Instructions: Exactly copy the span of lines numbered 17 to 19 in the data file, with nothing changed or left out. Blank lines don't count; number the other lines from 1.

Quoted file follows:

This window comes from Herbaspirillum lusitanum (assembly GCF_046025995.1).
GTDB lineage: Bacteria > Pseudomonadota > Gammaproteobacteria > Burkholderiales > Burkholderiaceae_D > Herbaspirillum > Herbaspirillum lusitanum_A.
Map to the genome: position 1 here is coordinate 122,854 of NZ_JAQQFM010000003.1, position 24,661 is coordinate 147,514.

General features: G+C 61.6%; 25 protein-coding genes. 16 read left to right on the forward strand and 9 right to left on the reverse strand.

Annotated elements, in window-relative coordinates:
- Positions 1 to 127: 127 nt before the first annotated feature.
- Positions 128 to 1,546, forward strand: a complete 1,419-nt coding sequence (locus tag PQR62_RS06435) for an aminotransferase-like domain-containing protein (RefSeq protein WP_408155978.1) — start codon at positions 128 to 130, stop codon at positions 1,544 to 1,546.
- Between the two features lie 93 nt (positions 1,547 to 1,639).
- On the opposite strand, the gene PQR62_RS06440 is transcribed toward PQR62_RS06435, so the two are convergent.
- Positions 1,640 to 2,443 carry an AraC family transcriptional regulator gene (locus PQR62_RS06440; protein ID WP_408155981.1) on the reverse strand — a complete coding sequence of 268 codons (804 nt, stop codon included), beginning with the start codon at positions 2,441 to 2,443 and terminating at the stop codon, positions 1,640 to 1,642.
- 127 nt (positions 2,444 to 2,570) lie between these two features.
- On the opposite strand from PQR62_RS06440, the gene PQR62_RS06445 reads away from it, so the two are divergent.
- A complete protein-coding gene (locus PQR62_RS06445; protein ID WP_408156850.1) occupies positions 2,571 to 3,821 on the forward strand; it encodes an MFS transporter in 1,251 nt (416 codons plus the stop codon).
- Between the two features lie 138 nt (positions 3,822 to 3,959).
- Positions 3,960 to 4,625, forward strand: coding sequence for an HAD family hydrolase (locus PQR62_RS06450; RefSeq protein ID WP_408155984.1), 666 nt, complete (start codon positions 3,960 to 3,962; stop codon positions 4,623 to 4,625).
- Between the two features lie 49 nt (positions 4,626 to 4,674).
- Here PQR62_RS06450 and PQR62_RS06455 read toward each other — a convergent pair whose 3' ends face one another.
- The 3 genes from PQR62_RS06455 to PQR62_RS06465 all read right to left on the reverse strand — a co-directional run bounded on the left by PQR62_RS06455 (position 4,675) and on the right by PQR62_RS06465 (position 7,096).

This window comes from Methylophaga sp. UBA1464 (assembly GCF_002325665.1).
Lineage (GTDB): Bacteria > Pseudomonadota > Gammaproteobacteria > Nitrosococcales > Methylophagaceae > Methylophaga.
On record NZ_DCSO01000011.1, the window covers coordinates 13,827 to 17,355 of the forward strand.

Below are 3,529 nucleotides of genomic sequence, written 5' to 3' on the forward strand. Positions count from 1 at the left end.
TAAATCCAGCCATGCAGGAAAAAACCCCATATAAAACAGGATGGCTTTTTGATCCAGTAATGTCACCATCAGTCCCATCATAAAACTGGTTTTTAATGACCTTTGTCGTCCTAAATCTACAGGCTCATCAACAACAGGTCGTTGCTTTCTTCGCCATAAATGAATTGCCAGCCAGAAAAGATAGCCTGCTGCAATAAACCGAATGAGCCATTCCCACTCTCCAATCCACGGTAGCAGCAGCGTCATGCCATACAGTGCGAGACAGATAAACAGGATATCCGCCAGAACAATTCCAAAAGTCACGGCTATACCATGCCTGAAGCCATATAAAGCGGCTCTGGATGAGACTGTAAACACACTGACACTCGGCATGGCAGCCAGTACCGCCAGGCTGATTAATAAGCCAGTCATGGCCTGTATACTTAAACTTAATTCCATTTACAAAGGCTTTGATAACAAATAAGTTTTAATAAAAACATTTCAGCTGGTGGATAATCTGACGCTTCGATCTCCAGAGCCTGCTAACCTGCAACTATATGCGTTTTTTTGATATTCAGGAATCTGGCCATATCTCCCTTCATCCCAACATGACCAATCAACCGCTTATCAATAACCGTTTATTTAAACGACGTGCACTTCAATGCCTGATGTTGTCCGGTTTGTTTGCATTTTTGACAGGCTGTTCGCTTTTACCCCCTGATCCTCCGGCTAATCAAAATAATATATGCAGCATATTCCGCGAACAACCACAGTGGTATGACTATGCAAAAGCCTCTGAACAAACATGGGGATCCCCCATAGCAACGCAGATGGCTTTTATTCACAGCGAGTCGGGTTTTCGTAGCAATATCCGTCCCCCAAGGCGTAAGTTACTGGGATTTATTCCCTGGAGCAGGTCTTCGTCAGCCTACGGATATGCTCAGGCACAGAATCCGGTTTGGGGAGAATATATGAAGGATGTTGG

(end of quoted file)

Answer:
- Here PQR62_RS06450 and PQR62_RS06455 read toward each other — a convergent pair whose 3' ends face one another.
- The 3 genes from PQR62_RS06455 to PQR62_RS06465 all read right to left on the reverse strand — a co-directional run bounded on the left by PQR62_RS06455 (position 4,675) and on the right by PQR62_RS06465 (position 7,096).

This window comes from Methylophaga sp. UBA1464 (assembly GCF_002325665.1).